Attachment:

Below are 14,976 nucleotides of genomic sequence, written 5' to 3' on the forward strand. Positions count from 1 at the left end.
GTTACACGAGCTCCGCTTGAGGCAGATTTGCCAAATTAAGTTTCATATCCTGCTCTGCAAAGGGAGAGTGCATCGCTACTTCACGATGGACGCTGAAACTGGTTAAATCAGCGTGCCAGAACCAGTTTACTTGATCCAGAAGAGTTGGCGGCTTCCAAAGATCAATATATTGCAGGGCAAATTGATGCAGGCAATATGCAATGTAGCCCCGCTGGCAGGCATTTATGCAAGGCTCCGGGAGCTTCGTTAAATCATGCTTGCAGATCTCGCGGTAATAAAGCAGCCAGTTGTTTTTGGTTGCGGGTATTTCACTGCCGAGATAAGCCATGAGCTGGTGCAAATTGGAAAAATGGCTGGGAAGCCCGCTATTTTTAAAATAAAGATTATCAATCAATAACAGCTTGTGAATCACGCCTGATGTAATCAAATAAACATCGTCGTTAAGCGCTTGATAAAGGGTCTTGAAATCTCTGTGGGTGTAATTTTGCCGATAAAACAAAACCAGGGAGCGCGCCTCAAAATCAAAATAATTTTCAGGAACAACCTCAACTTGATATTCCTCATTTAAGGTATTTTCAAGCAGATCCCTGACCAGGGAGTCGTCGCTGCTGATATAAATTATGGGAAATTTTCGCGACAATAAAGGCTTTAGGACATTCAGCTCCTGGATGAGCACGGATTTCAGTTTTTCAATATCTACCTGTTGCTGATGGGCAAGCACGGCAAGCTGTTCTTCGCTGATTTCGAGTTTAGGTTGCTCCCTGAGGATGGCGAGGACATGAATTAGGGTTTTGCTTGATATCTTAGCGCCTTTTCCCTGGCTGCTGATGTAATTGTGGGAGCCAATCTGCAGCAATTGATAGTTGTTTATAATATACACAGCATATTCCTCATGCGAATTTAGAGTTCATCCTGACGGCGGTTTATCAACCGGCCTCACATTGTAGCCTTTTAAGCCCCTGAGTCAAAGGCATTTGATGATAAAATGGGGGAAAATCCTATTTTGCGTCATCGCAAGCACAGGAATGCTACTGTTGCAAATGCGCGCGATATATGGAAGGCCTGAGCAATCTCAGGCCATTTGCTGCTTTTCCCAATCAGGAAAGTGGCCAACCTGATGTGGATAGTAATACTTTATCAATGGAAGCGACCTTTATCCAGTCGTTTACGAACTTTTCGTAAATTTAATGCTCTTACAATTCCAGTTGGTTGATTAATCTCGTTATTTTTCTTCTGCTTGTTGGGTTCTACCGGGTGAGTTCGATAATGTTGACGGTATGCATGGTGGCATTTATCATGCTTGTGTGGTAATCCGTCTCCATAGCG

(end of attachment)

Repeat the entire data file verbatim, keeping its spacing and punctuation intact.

Below are 14,976 nucleotides of genomic sequence, written 5' to 3' on the forward strand. Positions count from 1 at the left end.
GTTACACGAGCTCCGCTTGAGGCAGATTTGCCAAATTAAGTTTCATATCCTGCTCTGCAAAGGGAGAGTGCATCGCTACTTCACGATGGACGCTGAAACTGGTTAAATCAGCGTGCCAGAACCAGTTTACTTGATCCAGAAGAGTTGGCGGCTTCCAAAGATCAATATATTGCAGGGCAAATTGATGCAGGCAATATGCAATGTAGCCCCGCTGGCAGGCATTTATGCAAGGCTCCGGGAGCTTCGTTAAATCATGCTTGCAGATCTCGCGGTAATAAAGCAGCCAGTTGTTTTTGGTTGCGGGTATTTCACTGCCGAGATAAGCCATGAGCTGGTGCAAATTGGAAAAATGGCTGGGAAGCCCGCTATTTTTAAAATAAAGATTATCAATCAATAACAGCTTGTGAATCACGCCTGATGTAATCAAATAAACATCGTCGTTAAGCGCTTGATAAAGGGTCTTGAAATCTCTGTGGGTGTAATTTTGCCGATAAAACAAAACCAGGGAGCGCGCCTCAAAATCAAAATAATTTTCAGGAACAACCTCAACTTGATATTCCTCATTTAAGGTATTTTCAAGCAGATCCCTGACCAGGGAGTCGTCGCTGCTGATATAAATTATGGGAAATTTTCGCGACAATAAAGGCTTTAGGACATTCAGCTCCTGGATGAGCACGGATTTCAGTTTTTCAATATCTACCTGTTGCTGATGGGCAAGCACGGCAAGCTGTTCTTCGCTGATTTCGAGTTTAGGTTGCTCCCTGAGGATGGCGAGGACATGAATTAGGGTTTTGCTTGATATCTTAGCGCCTTTTCCCTGGCTGCTGATGTAATTGTGGGAGCCAATCTGCAGCAATTGATAGTTGTTTATAATATACACAGCATATTCCTCATGCGAATTTAGAGTTCATCCTGACGGCGGTTTATCAACCGGCCTCACATTGTAGCCTTTTAAGCCCCTGAGTCAAAGGCATTTGATGATAAAATGGGGGAAAATCCTATTTTGCGTCATCGCAAGCACAGGAATGCTACTGTTGCAAATGCGCGCGATATATGGAAGGCCTGAGCAATCTCAGGCCATTTGCTGCTTTTCCCAATCAGGAAAGTGGCCAACCTGATGTGGATAGTAATACTTTATCAATGGAAGCGACCTTTATCCAGTCGTTTACGAACTTTTCGTAAATTTAATGCTCTTACAATTCCAGTTGGTTGATTAATCTCGTTATTTTTCTTCTGCTTGTTGGGTTCTACCGGGTGAGTTCGATAATGTTGACGGTATGCATGGTGGCATTTATCATGCTTGTGTGGTAATCCGTCTCCATAGCG